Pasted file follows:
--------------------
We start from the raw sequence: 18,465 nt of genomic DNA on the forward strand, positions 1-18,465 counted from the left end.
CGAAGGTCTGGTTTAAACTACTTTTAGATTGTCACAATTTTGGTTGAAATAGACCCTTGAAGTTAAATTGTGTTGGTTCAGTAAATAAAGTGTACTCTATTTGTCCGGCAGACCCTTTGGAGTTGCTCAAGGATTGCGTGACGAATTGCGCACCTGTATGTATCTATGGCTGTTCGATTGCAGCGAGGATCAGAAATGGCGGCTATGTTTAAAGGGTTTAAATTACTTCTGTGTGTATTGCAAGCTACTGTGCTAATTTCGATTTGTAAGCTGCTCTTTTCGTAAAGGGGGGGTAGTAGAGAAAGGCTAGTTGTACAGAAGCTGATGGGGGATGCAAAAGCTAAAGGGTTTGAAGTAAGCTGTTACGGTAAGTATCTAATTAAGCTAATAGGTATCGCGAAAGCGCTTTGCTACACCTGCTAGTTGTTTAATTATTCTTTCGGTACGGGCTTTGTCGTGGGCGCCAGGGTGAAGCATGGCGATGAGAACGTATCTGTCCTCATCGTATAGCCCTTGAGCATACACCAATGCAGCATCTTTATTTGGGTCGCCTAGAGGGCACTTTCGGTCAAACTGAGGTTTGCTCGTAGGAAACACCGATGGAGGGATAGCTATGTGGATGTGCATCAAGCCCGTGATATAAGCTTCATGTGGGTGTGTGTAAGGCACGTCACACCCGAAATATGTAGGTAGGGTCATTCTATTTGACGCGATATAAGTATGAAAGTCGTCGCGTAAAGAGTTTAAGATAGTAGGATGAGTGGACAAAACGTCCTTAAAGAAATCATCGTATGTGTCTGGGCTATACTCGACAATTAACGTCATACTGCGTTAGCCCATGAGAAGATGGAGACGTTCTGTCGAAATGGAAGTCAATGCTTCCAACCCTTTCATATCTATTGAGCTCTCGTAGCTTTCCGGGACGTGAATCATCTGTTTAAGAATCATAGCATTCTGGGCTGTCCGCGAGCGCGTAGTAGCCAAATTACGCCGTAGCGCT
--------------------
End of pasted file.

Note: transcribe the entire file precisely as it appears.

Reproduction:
We start from the raw sequence: 18,465 nt of genomic DNA on the forward strand, positions 1-18,465 counted from the left end.
CGAAGGTCTGGTTTAAACTACTTTTAGATTGTCACAATTTTGGTTGAAATAGACCCTTGAAGTTAAATTGTGTTGGTTCAGTAAATAAAGTGTACTCTATTTGTCCGGCAGACCCTTTGGAGTTGCTCAAGGATTGCGTGACGAATTGCGCACCTGTATGTATCTATGGCTGTTCGATTGCAGCGAGGATCAGAAATGGCGGCTATGTTTAAAGGGTTTAAATTACTTCTGTGTGTATTGCAAGCTACTGTGCTAATTTCGATTTGTAAGCTGCTCTTTTCGTAAAGGGGGGGTAGTAGAGAAAGGCTAGTTGTACAGAAGCTGATGGGGGATGCAAAAGCTAAAGGGTTTGAAGTAAGCTGTTACGGTAAGTATCTAATTAAGCTAATAGGTATCGCGAAAGCGCTTTGCTACACCTGCTAGTTGTTTAATTATTCTTTCGGTACGGGCTTTGTCGTGGGCGCCAGGGTGAAGCATGGCGATGAGAACGTATCTGTCCTCATCGTATAGCCCTTGAGCATACACCAATGCAGCATCTTTATTTGGGTCGCCTAGAGGGCACTTTCGGTCAAACTGAGGTTTGCTCGTAGGAAACACCGATGGAGGGATAGCTATGTGGATGTGCATCAAGCCCGTGATATAAGCTTCATGTGGGTGTGTGTAAGGCACGTCACACCCGAAATATGTAGGTAGGGTCATTCTATTTGACGCGATATAAGTATGAAAGTCGTCGCGTAAAGAGTTTAAGATAGTAGGATGAGTGGACAAAACGTCCTTAAAGAAATCATCGTATGTGTCTGGGCTATACTCGACAATTAACGTCATACTGCGTTAGCCCATGAGAAGATGGAGACGTTCTGTCGAAATGGAAGTCAATGCTTCCAACCCTTTCATATCTATTGAGCTCTCGTAGCTTTCCGGGACGTGAATCATCTGTTTAAGAATCATAGCATTCTGGGCTGTCCGCGAGCGCGTAGTAGCCAAATTACGCCGTAGCGCT